The Death of SharePoint?
It wasn’t long ago that SharePoint was the little upstart in a world filled with established document, records, and web content management systems. Now SharePoint is the old swiss army knife that admins are figuring out how to get value from and people are learning to use. A swiss army knife in a world of flashy and focused paring knives, all claiming to make document sharing and content management simple and easy. SharePoint can do a million things, but those million things get in the way of people just trying to share a document and have it on every device they use. Where your content lives is a critical decision, you will likely be tied to that solution for a long time. You want the best solution for your organization, how do you pick the right one? With so many new options out there, some claim SharePoint is dead.
The reports of SharePoint’s death are greatly exaggerated. In fact SharePoint is growing fast and the SharePoint product development team is focused on what matters to people more than ever before. If you are using SharePoint or thinking about using SharePoint, then join us for the upcoming AIIM webinar on July 23rd: Take the FUD Out of Implementing SharePoint - Just Ask the Folks at Microsoft . You will hear from myself, a longtime member of the SharePoint product development team, and Andrew SanAgustin from the Microsoft Records Management team.
Back six years ago excitement was high on the SharePoint product development team. SharePoint had just crossed the $1 billion in annual revenue mark. As a member of the SharePoint team I was there when we celebrated with the team gathering in Microsoft’s Building 16 to hear from the father of SharePoint, Jeff Teper. But what we were really excited for was the upcoming release of SharePoint 2010. Maybe it is just nostalgia, but it felt like magic was in the air as we put the finishing touches on SharePoint 2010 and announced its release at SharePoint Conference 2009.
Content Management Today
Fast forward six years and the content management landscape looks a whole lot different. Cloud services have empowered organizations of any size to deliver employee productivity and collaboration through file sharing, document synch, and mobile device access to corporate resources. Anyone looking for the right solution will find many options. Many of these options are new, and when new solutions successfully arise, the imminent death of the incumbent is declared. 2 in 3 enterprise users have SharePoint, which sure makes Microsoft look like the incumbent.
But possibilities to turn information chaos into information opportunity remain enormous. Almost half of all U.S. private sector workers are employed by companies with fewer than 500 employees. The results of a Microsoft survey show 86% of small business owners believe technology is important to their success, but only 30% are currently using cloud technology. Having worked with small businesses for years, I know the challenges they face. They often don’t have full time IT staff, they run systems without backup solutions and governance. They struggle to unlock and share the knowledge of their employees. The majority of small businesses out there still need great information management and productivity solutions. Cloud technology makes that possible.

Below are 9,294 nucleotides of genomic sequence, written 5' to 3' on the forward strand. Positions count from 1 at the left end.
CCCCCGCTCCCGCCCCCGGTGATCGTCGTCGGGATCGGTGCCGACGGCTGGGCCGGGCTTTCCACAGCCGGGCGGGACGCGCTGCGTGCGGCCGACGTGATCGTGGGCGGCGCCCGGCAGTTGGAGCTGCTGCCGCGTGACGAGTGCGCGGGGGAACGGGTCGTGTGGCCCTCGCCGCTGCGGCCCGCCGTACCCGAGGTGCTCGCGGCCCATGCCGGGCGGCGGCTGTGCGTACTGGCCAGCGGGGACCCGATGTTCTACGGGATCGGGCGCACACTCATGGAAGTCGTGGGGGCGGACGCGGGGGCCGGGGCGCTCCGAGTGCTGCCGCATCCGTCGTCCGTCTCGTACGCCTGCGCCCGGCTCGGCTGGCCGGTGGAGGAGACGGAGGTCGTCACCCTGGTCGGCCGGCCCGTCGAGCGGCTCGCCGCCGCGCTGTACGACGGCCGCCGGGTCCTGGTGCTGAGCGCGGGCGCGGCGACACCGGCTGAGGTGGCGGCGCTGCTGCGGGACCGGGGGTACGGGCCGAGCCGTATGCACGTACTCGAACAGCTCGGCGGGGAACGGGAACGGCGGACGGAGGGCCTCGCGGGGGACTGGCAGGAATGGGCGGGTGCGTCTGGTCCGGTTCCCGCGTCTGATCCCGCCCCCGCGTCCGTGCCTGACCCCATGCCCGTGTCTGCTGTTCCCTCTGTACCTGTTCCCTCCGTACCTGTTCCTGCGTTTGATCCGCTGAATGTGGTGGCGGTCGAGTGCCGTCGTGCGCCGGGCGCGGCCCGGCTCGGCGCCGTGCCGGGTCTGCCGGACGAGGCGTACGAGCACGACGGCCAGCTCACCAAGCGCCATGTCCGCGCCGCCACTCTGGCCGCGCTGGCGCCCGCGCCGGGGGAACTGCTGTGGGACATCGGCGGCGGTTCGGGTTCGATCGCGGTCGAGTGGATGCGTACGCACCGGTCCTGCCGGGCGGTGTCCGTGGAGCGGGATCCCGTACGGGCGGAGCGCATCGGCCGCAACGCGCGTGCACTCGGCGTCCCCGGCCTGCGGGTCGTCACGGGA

SharePoint and Office 365 have solutions these small businesses as well as medium and large businesses need.
SharePoint and Office 365 Growth
SharePoint doubled in size between 2008 and 2012 and the truth is SharePoint and Office 365 are growing. Fast. Office 365 is now on a $2.5 billion annual run rate.
Here are some statistics from the keynote at SharePoint Conference 2014 held in March 2014.
· 500% active SharePoint user growth
· Double digit SharePoint revenue growth
· Office 365 $1.5 billion in revenue in 2013
· 60% of Fortune 500 using Office 365
But SharePoint isn’t just SharePoint. The acquisition of Yammer, which more than 400,000 companies are using, and integration with Exchange, Lync, and the Office clients are what make SharePoint more than the sum of its parts. Powerful solutions are created by leveraging capabilities across SharePoint, Exchange, Lync, Yammer, and the Office clients. This adds up to solutions that enable your organization to do more and be more.
SharePoint, Yammer, and Office 365 Innovation
At SharePoint Conference 2014 Microsoft announced key new innovations including the Office Graph, Azure Media Service integration, Yammer integration, Oslo, 1TB site collections, 25GB OneDrive for Business sites as a standalone option, multi factor authentication, and the Office 365 Compliance Center.
OneDrive for Business is becoming easier and simpler with site folders, smarter search, and simpler controls. Plus you get existing capabilities including document synch and compliance controls such as eDiscovery and retention.
SharePoint continues to grow and deliver innovation. With Office 365, you can stop worrying about managing servers and focus on delivering value. New capabilities arrive in Office 365 all the time. And if you aren’t ready for the cloud, there will be another on premises SharePoint release in 2015.
The reports of SharePoint’s death are greatly exaggerated. So to learn more about implementing SharePoint and to ask me those burning quesitons you might have be sure to attend Take the FUD Out of Implementing SharePoint - Just Ask the Folks at Microsoft on July 23rd. To learn more about SharePoint ECM take a look at my own Compliance, eDiscovery, and ECM blog.
Quentin Christensen, Program Manager, Microsoft
#SharePoint #EnterpriseContentManagement #ECM